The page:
The 1962 Fairlane's styling and dimensions would
have been familiar to anyone who'd shopped for a
Ford in the preceding 10 years.
Essentially an enlarged Falcon riding a 115.5-inch wheelbase, Fairlane fell between the compact Ford and the full-size Galaxie in both price and size. Dimensions were similar to those of the 1952-1954 Fords, in the eyes of Motor Trend, except that the Fairlane was not as tall and measured nearly three inches narrower. The Fairlane name had been used on standard-size Fords from 1955 through 1961.
This new mid-size Fairlane had more leg room than a 1952-1954 Ford; more shoulder room, too, but slightly less hip space, front and rear. MT dubbed the Fairlane's interior "simplicity without austerity." Instruments sat in three round housings, shrouded to cut down on reflections.
The 1962 Fairlane 500 two-door sedan was one of
two 1962 Fairlane models initially offered.
Compared against those early-Fifties cars, "improvements are undramatic," the magazine said. "A lot of the refinements cannot be measured by a ruler -- they include easier, quieter and smoother operation, plus probably a degree of greater durability."
At a glance, the new unit-construction intermediate retained a host of design cues that made it easy to identify as a Ford. Bodyside trim, taillights, and even the canted mini-tailfins appeared to be borrowed from previous Fords as far back as the 1957s. At the same time, Fairlane had just enough of a personality of its own -- a special spark -- to shine above the Ford pack.
Some of that spark could be found under the hood in the form of a distinctive new small-block V-8 engine that made its debut in the Fairlane and Meteor. With the standard Ford's six getting on in years and the base 292-cubic-inch V-8 deemed too heavy and thirsty for the planned intermediates, engineering chief Harold McDonald successfully lobbied management to approve development of a new light, compact power plant. A team under the direction of George Stirrat was handed the $250 million budget allocated to the project.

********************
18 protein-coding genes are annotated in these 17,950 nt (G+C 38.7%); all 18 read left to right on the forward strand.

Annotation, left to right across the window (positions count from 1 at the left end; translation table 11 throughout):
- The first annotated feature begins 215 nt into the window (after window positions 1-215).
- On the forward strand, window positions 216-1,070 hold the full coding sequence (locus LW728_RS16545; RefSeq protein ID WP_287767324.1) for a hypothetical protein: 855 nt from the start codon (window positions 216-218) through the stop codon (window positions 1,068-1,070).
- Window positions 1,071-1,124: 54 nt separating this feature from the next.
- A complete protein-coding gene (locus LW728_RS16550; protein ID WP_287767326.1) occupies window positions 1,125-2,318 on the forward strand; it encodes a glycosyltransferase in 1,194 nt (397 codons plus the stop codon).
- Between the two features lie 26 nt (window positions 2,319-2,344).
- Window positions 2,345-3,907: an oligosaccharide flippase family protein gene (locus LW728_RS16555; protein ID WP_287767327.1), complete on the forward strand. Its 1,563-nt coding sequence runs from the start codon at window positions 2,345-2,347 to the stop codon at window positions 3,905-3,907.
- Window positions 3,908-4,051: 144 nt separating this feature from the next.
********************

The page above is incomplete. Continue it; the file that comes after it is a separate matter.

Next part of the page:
The narrow-block, short-stroke engine Stirrat's people created displaced 221 cubic inches. It put out 145 horsepower at 4,400 rpm while breathing through a two-barrel carburetor. The cast-iron V-8 used hydraulic valve lifters and an automatic choke. It met the design objective of a 450-pound weight limit in part because of its use of Ford's pioneering "thin-wall" casting process. At mid-year, the 221 was overbored by .30 inches to create an optional 260-cubic-inch mill good for 164 horsepower. (In its most exotic form, the little V-8's block design served as the basis for the aluminum engine in the Lotus-Fords that ignited the rear-engine revolution at Indianapolis in 1963.)
The small-block eight was optional in the Fairlane. Standard power came from the bigger of the two Falcon sixes, a 170-cubic-inch, 101-horsepower job that also used the modern casting technology. All engines had a new rear mount to reduce vibration and sound transmission to the passenger compartment. The standard transmission was a three-speed manual with a column-mounted gearshift fully familiar to Ford fans. Options included overdrive (for the 221 V-8 only) and the two-speed Fordomatic -- essentially the same choices offered on 1952-1954 Fords.
On the next page, find out what the reviewers had to say about the 1962 Ford Fairlane.
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